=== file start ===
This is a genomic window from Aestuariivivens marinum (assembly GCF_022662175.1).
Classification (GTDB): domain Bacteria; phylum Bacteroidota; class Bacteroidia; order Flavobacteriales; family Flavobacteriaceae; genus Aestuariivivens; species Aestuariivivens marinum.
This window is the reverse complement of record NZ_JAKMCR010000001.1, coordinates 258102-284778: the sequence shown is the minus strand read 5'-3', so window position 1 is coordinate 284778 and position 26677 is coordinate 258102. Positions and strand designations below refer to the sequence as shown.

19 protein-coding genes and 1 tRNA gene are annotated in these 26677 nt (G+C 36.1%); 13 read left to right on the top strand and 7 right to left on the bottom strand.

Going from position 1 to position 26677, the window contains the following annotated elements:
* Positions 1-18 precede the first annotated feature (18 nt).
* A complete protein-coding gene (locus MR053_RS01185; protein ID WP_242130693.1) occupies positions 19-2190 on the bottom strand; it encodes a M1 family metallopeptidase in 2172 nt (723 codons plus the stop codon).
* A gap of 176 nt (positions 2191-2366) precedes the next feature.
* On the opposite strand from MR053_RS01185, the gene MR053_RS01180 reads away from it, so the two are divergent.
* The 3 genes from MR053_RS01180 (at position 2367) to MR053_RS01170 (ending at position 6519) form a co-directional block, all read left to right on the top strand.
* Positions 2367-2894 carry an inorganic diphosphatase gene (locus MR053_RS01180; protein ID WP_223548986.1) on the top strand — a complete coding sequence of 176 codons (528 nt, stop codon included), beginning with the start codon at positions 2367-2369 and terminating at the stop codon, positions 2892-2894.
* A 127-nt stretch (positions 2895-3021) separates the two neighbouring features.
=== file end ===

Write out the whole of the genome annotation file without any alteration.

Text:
This is a genomic window from Aestuariivivens marinum (assembly GCF_022662175.1).
Classification (GTDB): domain Bacteria; phylum Bacteroidota; class Bacteroidia; order Flavobacteriales; family Flavobacteriaceae; genus Aestuariivivens; species Aestuariivivens marinum.
This window is the reverse complement of record NZ_JAKMCR010000001.1, coordinates 258102-284778: the sequence shown is the minus strand read 5'-3', so window position 1 is coordinate 284778 and position 26677 is coordinate 258102. Positions and strand designations below refer to the sequence as shown.

19 protein-coding genes and 1 tRNA gene are annotated in these 26677 nt (G+C 36.1%); 13 read left to right on the top strand and 7 right to left on the bottom strand.

Going from position 1 to position 26677, the window contains the following annotated elements:
* Positions 1-18 precede the first annotated feature (18 nt).
* A complete protein-coding gene (locus MR053_RS01185; protein ID WP_242130693.1) occupies positions 19-2190 on the bottom strand; it encodes a M1 family metallopeptidase in 2172 nt (723 codons plus the stop codon).
* A gap of 176 nt (positions 2191-2366) precedes the next feature.
* On the opposite strand from MR053_RS01185, the gene MR053_RS01180 reads away from it, so the two are divergent.
* The 3 genes from MR053_RS01180 (at position 2367) to MR053_RS01170 (ending at position 6519) form a co-directional block, all read left to right on the top strand.
* Positions 2367-2894 carry an inorganic diphosphatase gene (locus MR053_RS01180; protein ID WP_223548986.1) on the top strand — a complete coding sequence of 176 codons (528 nt, stop codon included), beginning with the start codon at positions 2367-2369 and terminating at the stop codon, positions 2892-2894.
* A 127-nt stretch (positions 2895-3021) separates the two neighbouring features.